feb 27, 1783 - caloric theory - subtle fluid caloric as the substance of heat (frigoric)
The caloric theory is an obsolete scientific theory that heat consists of a self-repellent fluid called caloric that flows from hotter bodies to colder bodies. Caloric was also thought of as a weightless gas that could pass in and out of pores in solids and liquids. The "caloric theory" was superseded by the mid-19th century in favor of the mechanical theory of heat, but nevertheless persisted in some scientific literature—particularly in more popular treatments—until the end of the 19th century.
There is one version of the caloric theory that was introduced by Antoine Lavoisier. Lavoisier developed the explanation of combustion in terms of oxygen in the 1770s. In his paper "Réflexions sur le phlogistique" (1783), Lavoisier argued that phlogiston theory was inconsistent with his experimental results, and proposed a 'subtle fluid' called caloric as the substance of heat. According to this theory, the quantity of this substance is constant throughout the universe, and it flows from warmer to colder bodies. Indeed, Lavoisier was one of the first to use a calorimeter to measure the heat changes during chemical reaction.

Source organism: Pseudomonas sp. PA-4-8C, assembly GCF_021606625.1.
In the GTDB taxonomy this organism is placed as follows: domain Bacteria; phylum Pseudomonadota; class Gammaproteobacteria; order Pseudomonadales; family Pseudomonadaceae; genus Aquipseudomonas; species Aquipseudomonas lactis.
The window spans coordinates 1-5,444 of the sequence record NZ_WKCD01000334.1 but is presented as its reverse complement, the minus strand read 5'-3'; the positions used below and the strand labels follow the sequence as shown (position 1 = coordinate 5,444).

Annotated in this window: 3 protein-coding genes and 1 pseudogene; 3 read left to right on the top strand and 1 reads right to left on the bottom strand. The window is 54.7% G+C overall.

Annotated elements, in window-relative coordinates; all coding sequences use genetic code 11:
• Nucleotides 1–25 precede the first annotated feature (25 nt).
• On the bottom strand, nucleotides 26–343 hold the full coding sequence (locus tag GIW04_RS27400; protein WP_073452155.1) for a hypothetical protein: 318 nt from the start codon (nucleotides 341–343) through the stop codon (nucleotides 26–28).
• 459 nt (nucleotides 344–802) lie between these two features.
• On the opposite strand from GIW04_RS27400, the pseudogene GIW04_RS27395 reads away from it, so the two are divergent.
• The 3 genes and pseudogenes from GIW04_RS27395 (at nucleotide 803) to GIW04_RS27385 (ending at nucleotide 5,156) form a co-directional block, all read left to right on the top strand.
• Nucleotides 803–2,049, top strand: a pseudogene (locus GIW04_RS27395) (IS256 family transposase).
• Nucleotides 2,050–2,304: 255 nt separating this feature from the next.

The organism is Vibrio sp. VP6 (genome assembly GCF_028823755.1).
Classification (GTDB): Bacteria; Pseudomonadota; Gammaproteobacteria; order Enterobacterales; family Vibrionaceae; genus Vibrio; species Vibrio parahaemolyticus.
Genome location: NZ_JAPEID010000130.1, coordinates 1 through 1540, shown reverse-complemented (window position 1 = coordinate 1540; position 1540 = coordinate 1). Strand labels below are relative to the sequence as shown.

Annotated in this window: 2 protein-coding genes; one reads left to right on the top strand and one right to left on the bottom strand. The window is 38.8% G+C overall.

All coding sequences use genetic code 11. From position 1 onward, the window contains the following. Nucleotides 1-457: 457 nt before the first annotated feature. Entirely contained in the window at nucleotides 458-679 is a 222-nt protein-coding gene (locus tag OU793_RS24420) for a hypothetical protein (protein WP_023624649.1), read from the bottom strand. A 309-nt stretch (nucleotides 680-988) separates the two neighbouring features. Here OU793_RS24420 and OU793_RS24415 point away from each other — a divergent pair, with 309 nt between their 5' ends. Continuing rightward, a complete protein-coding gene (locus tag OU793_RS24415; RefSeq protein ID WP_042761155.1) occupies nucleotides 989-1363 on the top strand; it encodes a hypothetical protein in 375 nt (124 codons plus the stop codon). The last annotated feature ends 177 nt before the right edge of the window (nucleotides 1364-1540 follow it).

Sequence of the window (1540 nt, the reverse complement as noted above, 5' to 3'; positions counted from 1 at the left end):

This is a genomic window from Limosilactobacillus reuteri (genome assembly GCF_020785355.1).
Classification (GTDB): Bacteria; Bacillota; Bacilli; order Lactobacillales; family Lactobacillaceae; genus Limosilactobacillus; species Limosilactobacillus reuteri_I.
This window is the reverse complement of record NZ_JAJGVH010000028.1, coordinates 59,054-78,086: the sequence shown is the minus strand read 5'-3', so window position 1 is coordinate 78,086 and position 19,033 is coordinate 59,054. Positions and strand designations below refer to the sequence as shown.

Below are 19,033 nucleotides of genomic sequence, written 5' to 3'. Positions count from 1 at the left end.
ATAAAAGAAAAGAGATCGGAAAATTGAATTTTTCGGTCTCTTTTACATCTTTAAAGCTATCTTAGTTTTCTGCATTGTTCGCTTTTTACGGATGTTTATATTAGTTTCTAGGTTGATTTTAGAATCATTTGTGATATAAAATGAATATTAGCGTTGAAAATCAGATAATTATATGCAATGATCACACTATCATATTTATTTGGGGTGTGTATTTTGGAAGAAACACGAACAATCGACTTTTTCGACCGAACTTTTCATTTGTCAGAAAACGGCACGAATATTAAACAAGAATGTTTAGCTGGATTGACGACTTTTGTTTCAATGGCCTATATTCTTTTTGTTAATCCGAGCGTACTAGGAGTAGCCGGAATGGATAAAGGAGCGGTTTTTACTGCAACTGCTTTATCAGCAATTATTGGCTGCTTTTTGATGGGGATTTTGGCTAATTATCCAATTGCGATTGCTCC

In the 1780s, some believed that cold was a fluid, "frigoric". Pierre Prévost argued that cold was simply a lack of caloric.
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